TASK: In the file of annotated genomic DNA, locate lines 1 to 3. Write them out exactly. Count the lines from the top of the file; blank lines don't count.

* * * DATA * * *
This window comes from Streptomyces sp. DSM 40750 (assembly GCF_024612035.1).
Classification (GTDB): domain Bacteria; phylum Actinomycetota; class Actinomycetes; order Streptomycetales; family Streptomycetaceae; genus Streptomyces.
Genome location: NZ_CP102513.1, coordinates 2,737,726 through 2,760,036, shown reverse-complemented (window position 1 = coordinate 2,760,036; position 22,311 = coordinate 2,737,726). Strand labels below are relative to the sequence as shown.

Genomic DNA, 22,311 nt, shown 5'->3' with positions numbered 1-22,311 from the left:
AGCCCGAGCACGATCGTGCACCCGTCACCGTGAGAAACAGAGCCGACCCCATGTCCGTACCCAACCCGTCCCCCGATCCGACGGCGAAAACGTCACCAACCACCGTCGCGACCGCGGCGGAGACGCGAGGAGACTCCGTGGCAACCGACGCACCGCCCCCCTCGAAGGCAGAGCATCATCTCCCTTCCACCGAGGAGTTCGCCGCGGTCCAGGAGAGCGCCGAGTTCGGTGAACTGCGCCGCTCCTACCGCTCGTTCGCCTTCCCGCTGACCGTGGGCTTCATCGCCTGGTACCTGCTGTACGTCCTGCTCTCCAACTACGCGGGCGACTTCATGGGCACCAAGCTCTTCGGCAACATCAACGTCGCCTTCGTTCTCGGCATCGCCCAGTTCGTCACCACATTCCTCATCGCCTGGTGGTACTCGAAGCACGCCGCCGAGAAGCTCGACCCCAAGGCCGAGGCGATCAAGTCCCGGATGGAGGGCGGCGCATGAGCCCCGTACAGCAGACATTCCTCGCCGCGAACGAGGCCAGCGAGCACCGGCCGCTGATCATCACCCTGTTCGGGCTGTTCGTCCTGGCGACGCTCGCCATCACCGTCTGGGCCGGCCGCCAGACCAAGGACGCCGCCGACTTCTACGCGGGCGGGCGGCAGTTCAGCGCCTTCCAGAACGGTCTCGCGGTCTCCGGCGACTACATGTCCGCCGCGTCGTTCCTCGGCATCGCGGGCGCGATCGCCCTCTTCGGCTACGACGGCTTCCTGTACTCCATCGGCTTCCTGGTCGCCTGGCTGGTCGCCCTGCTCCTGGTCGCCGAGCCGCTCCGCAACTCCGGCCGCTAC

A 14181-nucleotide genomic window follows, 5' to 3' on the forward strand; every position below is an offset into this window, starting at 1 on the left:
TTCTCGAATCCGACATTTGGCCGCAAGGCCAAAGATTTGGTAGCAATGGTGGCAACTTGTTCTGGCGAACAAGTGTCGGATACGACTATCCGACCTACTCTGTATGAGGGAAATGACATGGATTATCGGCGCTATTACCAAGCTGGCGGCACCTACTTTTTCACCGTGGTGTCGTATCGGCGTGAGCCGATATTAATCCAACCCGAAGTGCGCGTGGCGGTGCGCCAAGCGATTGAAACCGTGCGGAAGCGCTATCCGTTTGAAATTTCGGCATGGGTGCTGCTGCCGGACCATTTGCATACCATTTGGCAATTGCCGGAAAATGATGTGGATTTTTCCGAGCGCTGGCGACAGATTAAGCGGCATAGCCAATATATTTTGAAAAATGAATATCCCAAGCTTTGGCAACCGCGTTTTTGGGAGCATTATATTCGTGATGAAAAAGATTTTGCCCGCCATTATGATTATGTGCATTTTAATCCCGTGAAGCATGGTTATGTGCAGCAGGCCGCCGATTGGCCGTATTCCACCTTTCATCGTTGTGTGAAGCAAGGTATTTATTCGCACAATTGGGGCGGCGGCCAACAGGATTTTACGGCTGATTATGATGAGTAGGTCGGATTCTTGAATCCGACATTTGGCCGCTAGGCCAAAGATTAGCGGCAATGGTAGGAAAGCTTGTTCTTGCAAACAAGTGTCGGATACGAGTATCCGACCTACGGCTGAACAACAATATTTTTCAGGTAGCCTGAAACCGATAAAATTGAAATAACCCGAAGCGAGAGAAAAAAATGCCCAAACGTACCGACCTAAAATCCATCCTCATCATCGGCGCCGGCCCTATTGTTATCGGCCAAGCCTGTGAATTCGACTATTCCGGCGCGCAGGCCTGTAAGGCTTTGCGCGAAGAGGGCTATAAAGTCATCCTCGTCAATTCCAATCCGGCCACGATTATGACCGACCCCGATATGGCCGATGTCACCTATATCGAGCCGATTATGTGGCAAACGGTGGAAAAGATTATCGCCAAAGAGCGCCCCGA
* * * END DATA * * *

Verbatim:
This window comes from Streptomyces sp. DSM 40750 (assembly GCF_024612035.1).
Classification (GTDB): domain Bacteria; phylum Actinomycetota; class Actinomycetes; order Streptomycetales; family Streptomycetaceae; genus Streptomyces.
Genome location: NZ_CP102513.1, coordinates 2,737,726 through 2,760,036, shown reverse-complemented (window position 1 = coordinate 2,760,036; position 22,311 = coordinate 2,737,726). Strand labels below are relative to the sequence as shown.